Postablation asymptomatic cerebral lesions: long-term follow-up using magnetic resonance imaging

Heart Rhythm. 2011 Nov;8(11):1705-11. doi: 10.1016/j.hrthm.2011.06.030. Epub 2011 Jul 2.


Background: Catheter ablation of atrial fibrillation (AF) is complicated by cerebral emboli resulting in acute ischemia. Recently, cerebral ischemic microlesions have been identified with diffusion-weighted magnet resonance imaging (MRI).

Objective: The clinical course and longer-term characteristics of these lesions are not known and were investigated in this study.

Methods: Of 86 patients, 33 (38%) had new asymptomatic cerebral lesions documented on MRI after catheter ablation for AF; 14 of these 33 (42%) underwent repeat MRI at different time intervals (2 weeks to 1 year) during follow-up, and clinical symptoms as well as size and number of residual lesions were documented.

Results: In postablation cerebral MRI, 50 new lesions were identified (3.6 lesions/patient) in 14 patients. No patient presented any neurological symptoms. Distribution of the lesions was predominantly in the left hemisphere (60%) and the cerebellum (26%); 52% of the lesions were small (≤3 mm maximum diameter), 42% were medium (4 to 10 mm) and 3 lesions (6%) had a maximum diameter >10 mm. Follow-up MRI after a median of 3 months revealed 3 residual lesions in 3 of 14 patients corresponding to the large acute postablation lesions (>10 mm). The remaining 47 of 50 (94%) of the small or medium-sized lesions were not detectable at follow-up evaluation.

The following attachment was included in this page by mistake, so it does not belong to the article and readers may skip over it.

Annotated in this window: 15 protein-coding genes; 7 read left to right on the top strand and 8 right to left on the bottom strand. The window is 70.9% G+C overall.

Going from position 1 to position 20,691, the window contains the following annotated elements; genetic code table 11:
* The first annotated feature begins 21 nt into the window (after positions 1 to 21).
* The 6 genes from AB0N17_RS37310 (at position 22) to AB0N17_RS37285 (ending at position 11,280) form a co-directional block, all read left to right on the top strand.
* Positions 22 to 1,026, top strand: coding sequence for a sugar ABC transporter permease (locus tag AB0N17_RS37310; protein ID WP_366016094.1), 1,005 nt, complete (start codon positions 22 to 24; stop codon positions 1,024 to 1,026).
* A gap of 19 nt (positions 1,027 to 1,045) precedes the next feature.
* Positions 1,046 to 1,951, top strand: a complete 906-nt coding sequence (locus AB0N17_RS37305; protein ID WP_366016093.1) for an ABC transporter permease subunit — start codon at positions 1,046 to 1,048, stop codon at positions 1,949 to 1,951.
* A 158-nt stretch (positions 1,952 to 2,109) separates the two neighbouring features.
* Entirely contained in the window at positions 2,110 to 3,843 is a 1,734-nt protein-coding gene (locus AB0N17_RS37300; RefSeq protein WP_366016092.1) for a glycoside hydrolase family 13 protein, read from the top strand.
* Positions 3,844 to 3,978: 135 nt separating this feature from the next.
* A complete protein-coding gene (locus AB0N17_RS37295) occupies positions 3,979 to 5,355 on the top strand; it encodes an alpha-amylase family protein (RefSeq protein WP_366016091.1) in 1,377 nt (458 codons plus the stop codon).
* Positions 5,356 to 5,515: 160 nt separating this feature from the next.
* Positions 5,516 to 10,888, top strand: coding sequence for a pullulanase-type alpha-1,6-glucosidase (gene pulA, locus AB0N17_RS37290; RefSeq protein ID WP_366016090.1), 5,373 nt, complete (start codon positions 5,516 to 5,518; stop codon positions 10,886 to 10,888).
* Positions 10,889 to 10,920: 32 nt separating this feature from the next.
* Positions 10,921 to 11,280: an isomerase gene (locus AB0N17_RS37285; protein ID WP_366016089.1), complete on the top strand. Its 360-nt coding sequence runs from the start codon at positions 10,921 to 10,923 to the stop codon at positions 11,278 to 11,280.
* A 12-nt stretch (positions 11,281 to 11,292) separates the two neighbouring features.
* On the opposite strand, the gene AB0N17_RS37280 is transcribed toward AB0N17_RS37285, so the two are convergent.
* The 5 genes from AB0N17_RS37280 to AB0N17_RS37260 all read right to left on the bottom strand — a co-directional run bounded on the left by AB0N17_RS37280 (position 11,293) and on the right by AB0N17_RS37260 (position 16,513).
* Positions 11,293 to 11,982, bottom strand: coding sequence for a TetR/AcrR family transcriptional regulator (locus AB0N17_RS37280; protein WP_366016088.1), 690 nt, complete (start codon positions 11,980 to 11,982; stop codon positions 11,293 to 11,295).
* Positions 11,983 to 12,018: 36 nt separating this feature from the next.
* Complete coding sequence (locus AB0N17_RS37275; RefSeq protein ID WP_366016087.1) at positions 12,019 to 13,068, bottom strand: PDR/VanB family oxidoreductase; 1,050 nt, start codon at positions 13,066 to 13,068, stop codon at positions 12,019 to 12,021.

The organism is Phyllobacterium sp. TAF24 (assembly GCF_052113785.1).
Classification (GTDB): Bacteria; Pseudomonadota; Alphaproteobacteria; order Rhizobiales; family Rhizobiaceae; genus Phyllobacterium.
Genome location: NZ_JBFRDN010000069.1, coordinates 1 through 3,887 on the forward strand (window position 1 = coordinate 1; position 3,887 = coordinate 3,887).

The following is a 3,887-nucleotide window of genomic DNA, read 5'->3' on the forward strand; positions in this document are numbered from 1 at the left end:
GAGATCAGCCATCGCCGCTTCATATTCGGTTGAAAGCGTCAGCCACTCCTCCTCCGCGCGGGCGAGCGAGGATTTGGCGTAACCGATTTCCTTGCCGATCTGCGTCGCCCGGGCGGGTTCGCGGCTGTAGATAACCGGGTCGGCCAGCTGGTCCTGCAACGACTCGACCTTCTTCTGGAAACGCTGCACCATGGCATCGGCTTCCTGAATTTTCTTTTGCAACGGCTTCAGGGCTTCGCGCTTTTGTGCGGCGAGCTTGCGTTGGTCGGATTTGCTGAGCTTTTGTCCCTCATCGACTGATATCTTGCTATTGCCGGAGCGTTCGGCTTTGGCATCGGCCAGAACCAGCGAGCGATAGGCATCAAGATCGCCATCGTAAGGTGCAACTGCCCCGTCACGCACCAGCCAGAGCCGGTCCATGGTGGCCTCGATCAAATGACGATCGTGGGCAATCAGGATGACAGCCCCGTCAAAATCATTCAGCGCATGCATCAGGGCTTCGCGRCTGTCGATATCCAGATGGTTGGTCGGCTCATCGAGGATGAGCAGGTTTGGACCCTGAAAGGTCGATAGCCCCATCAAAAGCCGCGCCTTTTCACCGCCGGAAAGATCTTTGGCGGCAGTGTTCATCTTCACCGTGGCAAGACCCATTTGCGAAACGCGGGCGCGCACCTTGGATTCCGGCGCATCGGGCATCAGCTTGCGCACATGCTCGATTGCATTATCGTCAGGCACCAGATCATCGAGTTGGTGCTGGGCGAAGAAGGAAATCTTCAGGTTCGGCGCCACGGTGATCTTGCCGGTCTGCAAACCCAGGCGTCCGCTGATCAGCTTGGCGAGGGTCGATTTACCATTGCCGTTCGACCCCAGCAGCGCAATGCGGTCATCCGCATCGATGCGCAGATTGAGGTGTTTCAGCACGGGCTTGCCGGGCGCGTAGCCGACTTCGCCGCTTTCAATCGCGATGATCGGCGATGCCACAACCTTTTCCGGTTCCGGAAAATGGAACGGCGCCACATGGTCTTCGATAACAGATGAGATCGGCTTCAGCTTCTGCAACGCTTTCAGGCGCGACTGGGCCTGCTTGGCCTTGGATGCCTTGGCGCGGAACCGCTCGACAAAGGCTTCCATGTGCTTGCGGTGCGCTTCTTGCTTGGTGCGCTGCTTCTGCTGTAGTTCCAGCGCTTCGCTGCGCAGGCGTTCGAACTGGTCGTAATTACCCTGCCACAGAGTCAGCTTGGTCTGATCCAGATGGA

Conclusions: Most asymptomatic cerebral lesions observed acutely after AF ablation procedures were ≤10 mm in diameter. 94% of all lesions healed without scarring at follow-up >2 weeks after ablation. The larger acute lesions produced chronic glial scars. Neither chronic nor acute lesions were associated with neurological symptoms.

Publication types

  • Comparative Study

MeSH terms

  • Atrial Fibrillation / surgery*
  • Catheter Ablation / adverse effects*
  • Diagnosis, Differential
  • Female
  • Follow-Up Studies
  • Humans
  • Intracranial Embolism / diagnosis*
  • Intracranial Embolism / etiology
  • Magnetic Resonance Imaging / methods*
  • Male
  • Middle Aged
  • Prognosis
  • Time Factors